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Clinical and Research News
 DOI: 10.1176/appi.pn.2013.10b11
DSM-5 Self-Exam: Sexual Dysfunctions
Psychiatric News
Volume 48 Number 20 page 1-1

In DSM-IV-TR, sexual dysfunctions referred to sexual pain or to a disturbance in one or more phases of the sexual-response cycle. Research suggests that sexual response is not always a linear, uniform process and that the distinction between certain phases (for example, desire and arousal) may be artificial. In contrast to DSM-IV-TR, gender-specific sexual dysfunctions have been added, and, for females, sexual desire and arousal disorders have been combined into one disorder (female sexual interest/arousal disorder). To improve precision regarding duration and severity criteria compared with DSM-IV-TR and to reduce the likelihood of overdiagnosis, all of the sexual dysfunctions (except substance- /medication-induced sexual dysfunction) now require a minimum duration of approximately six months and more precise severity criteria. This provides useful thresholds for making a diagnosis and distinguishes transient sexual difficulties from more persistent sexual dysfunction. Genito-pelvic pain/penetration disorder is added to DSM-5 and represents a merging of vaginismus from dyspareunia, which were highly comorbid and difficult to distinguish. The diagnosis of sexual aversion disorder is removed due to rare use and lack of supporting research.

The questions below are from DSM-5 Self-Exam Questions: Test Questions for the Diagnostic Criteria, which may be preordered from American Psychiatric Publishing at http://www.appi.org/SearchCenter/Pages/SearchDetail.aspx?ItemId=62467. The answers and rationales are posted at http://www.psychnews.org/pdfs/DSM-5_Self_Examination_QandA_14.pdf. The book, available in January 2014, contains 500 questions for all the categories of psychiatric disorders and includes Section III. The questions were developed under the leadership of Philip Muskin, M.D., a professor of clinical psychiatry at Columbia University College of Physicians and Surgeons. APA members may purchase the book at a discount.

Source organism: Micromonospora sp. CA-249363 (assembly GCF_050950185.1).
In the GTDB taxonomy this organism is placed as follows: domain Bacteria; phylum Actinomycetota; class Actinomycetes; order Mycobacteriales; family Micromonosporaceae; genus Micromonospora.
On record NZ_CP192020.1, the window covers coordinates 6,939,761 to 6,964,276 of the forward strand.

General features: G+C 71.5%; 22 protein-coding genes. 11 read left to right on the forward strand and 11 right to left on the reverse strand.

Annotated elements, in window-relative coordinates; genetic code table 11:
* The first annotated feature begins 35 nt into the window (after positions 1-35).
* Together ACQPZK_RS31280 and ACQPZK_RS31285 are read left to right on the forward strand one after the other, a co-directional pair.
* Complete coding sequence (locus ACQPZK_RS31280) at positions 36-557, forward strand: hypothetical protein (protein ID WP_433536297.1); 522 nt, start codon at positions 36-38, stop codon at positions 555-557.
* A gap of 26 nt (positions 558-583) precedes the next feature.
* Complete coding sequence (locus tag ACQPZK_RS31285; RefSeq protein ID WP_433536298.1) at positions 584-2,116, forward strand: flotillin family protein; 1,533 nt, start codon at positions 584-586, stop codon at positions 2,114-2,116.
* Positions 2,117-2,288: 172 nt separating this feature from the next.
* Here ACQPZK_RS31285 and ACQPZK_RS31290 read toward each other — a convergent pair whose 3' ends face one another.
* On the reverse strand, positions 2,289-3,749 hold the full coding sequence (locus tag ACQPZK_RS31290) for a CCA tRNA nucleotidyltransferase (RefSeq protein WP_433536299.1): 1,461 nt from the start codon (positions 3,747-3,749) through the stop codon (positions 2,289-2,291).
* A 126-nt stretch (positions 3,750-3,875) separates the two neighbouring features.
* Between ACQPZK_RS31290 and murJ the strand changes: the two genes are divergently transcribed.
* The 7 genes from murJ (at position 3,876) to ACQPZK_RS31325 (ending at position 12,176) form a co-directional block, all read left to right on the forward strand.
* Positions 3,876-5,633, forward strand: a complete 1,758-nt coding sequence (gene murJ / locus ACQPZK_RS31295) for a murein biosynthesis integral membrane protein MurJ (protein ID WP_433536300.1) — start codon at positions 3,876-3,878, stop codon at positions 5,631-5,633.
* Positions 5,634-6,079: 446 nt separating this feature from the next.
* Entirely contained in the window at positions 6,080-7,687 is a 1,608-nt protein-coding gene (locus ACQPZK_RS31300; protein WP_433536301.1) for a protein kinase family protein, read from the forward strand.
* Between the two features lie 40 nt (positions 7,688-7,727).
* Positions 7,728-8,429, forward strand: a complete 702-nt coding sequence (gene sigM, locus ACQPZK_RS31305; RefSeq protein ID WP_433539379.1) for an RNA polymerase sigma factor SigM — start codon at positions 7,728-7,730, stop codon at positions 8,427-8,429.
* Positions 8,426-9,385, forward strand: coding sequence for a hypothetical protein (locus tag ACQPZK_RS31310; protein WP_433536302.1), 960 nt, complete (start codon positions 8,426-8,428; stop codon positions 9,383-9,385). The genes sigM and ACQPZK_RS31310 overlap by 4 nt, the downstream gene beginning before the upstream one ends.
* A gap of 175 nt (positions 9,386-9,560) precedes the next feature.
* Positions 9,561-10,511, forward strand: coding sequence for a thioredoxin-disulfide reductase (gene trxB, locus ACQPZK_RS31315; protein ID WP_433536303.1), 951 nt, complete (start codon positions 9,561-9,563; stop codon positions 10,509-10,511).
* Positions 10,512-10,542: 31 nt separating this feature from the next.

1. Which one of these DSM-IV-TR diagnoses is still included in DSM-5?

a) sexual aversion disorder
b) female orgasmic disorder
c) dyspareunia
d) vaginismus
e) none of the above

2. Which of these terms is a valid subtype of sexual dysfunction in DSM-5?

a) lifelong
b) secondary to a medical condition
c) due to relationship factors
d) due to psychological factors
e) none of the above

3. Which of these is most accurate with regard to the DSM-IV-TR diagnosis of sexual dysfunction due to a general medical condition?

a) This diagnosis is now classified with the somatic symptom disorders.
b) New criteria for this diagnosis specify that the general medical condition must have been present for at least six months.
c) New criteria for this diagnosis specify that the general medical condition must be included in the ICD-10 diagnostic manual.
d) This diagnosis no longer exists, because this condition had poor diagnostic reliability.
e) This diagnosis no longer exists, because a sexual dysfunction that is better accounted for by a medical condition is no longer given a psychiatric diagnosis. ■

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